As Swisslog’s Felbinger explains, “some techs are best with mechanical systems. Others are better at electrical or software. The skills needed depends on the equipment in place or being introduced to the facility. And, equipment complexity is more important than size of the system or fleet. As you move up the complexity ladder, contract maintenance becomes a better choice.”
The problem, Felbinger adds, is if an in-house team is already in place. “In these cases, most companies don’t make the right decision. They usually go with in-house maintenance. They figure the current techs can handle the new equipment. That typically leads to a rough start for an automated system.”
Blending and transitioning
At this point, it’s starting to look like there is no hard and fast standard to decide when to go with in-house or contract. Fact is, a blend of the two is often the right approach. It could be for a short time or for longer, but a blended approach is increasingly common.
“In some ways, blended is the best approach,” says Minto. “It can be the best of both worlds for trucks where it’s possible to use an in-house team to control travel and expenses on scheduled maintenance items that don’t require a high-level skill set. Bigger jobs that require more specialized skills are suited to contract maintenance. Furthermore, the specialized skills of contract techs ensure the parts changed out are the right ones to fix the problem.”
Jones typically recommends a blended approach for a new system, especially for highly mechanized and automated ones. But there are challenges, he adds.
“A blended approach can really challenge the culture of the place,” says Jones. “If you have in-house techs who are trying to keep a piece of a system just so they look good, that is a less than an ideal situation. To bring in contract maintenance to any degree, you need an open, partnering, non-adversarial culture. Otherwise, you’ll never get the full benefits of contract maintenance.”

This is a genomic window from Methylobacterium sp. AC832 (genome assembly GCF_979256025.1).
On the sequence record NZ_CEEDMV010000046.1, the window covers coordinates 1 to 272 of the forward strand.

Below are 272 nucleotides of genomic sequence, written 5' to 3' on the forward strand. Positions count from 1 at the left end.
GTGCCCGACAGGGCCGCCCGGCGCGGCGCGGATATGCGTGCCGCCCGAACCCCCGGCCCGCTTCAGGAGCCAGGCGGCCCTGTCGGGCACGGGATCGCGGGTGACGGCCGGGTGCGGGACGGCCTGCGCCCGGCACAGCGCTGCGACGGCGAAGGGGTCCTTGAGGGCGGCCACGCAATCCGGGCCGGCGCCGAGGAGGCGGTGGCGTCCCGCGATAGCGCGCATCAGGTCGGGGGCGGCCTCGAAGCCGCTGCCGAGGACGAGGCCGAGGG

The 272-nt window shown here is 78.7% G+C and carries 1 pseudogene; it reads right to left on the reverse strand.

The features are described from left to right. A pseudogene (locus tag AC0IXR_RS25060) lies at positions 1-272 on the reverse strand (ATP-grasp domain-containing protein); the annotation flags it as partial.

Both Felbinger and Hedges point out the value of highly trained supplier techs for automated equipment. While both generally prefer a contract approach longer term, Felbinger sees the value of contract in different situations.
For instance, he recommends contract techs for a major system startup. It might be for a year or even as long as three years if the ultimate objective is to maintain the system in house. “During that time, the contract techs not only help smooth out startup and get the system into an operational rhythm, but they act as mentors for the in-house team as it learns the system,” says Felbinger. “That’s a huge benefit to the in-house team that they can’t find elsewhere,” he adds.
The more complex the material handling equipment, the stronger the case for contract maintenance.
Making your decision work
No doubt, the in-house or contract maintenance decision is a complex one with many different factors. Not the least of which is culture, which Jones mentioned earlier.
“Systems that operate best have a true champion that holds ownership of the system,” explains Glenn Zetterberg, JBT’s product service and support sales manager. “Too many people bring in automation and think it just runs itself. It doesn’t work that way. That’s why a champion for either an in-house or contract team is so important.”
Similarly, it’s always good to identify who on the in-house team understands the entire system, says Jones of Conveyco. These are the people, he says, who are best to mentor. And that mentor can be a contract team that will be there short term or in-house management. “The techs are not just maintenance, they impact how the entire facility operates,” says Jones.
“Training and mentoring an in-house team generally delivers higher equipment performance and a faster ROI,” says Felbinger. “It’s a matter of turning equipment into a system that becomes a long-term solution,” he adds.
There are also several warning signs that the current arrangement is not working. For instance, it’s not good if the in-house team is a collection of firefighters. “If that’s the case, they are only treating the symptoms not the root cause of problems with the equipment,” says Jones. Other warning signs include inadequate skills and lack of appreciation that the operations people are the ultimate customer.
But above all else, a tight relationship between any maintenance team and the operations people and management is critical to making it all work, says Hedges.